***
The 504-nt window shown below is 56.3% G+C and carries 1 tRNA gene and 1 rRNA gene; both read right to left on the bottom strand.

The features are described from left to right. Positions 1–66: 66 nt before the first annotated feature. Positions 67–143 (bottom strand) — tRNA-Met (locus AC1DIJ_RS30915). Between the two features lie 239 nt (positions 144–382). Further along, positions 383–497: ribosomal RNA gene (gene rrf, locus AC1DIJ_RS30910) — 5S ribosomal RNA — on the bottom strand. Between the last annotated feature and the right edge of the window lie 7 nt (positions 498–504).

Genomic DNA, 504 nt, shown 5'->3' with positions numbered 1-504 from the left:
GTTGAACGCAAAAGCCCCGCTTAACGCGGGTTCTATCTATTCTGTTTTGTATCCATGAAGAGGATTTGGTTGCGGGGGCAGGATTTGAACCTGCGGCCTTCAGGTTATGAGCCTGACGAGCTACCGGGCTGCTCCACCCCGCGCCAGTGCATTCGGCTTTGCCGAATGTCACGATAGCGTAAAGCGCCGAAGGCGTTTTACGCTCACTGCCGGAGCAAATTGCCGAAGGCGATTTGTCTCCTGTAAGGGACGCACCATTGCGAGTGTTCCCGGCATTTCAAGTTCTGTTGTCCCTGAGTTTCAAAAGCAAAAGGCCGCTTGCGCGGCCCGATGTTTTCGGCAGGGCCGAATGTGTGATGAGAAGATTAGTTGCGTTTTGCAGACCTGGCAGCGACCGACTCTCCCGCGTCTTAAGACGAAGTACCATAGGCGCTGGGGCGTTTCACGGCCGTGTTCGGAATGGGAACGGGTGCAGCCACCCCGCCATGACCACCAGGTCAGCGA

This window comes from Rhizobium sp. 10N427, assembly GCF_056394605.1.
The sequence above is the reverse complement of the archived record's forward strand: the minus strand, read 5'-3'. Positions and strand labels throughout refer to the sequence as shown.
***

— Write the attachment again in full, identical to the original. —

The 504-nt window shown below is 56.3% G+C and carries 1 tRNA gene and 1 rRNA gene; both read right to left on the bottom strand.

The features are described from left to right. Positions 1–66: 66 nt before the first annotated feature. Positions 67–143 (bottom strand) — tRNA-Met (locus AC1DIJ_RS30915). Between the two features lie 239 nt (positions 144–382). Further along, positions 383–497: ribosomal RNA gene (gene rrf, locus AC1DIJ_RS30910) — 5S ribosomal RNA — on the bottom strand. Between the last annotated feature and the right edge of the window lie 7 nt (positions 498–504).

Genomic DNA, 504 nt, shown 5'->3' with positions numbered 1-504 from the left:
GTTGAACGCAAAAGCCCCGCTTAACGCGGGTTCTATCTATTCTGTTTTGTATCCATGAAGAGGATTTGGTTGCGGGGGCAGGATTTGAACCTGCGGCCTTCAGGTTATGAGCCTGACGAGCTACCGGGCTGCTCCACCCCGCGCCAGTGCATTCGGCTTTGCCGAATGTCACGATAGCGTAAAGCGCCGAAGGCGTTTTACGCTCACTGCCGGAGCAAATTGCCGAAGGCGATTTGTCTCCTGTAAGGGACGCACCATTGCGAGTGTTCCCGGCATTTCAAGTTCTGTTGTCCCTGAGTTTCAAAAGCAAAAGGCCGCTTGCGCGGCCCGATGTTTTCGGCAGGGCCGAATGTGTGATGAGAAGATTAGTTGCGTTTTGCAGACCTGGCAGCGACCGACTCTCCCGCGTCTTAAGACGAAGTACCATAGGCGCTGGGGCGTTTCACGGCCGTGTTCGGAATGGGAACGGGTGCAGCCACCCCGCCATGACCACCAGGTCAGCGA

This window comes from Rhizobium sp. 10N427, assembly GCF_056394605.1.
The sequence above is the reverse complement of the archived record's forward strand: the minus strand, read 5'-3'. Positions and strand labels throughout refer to the sequence as shown.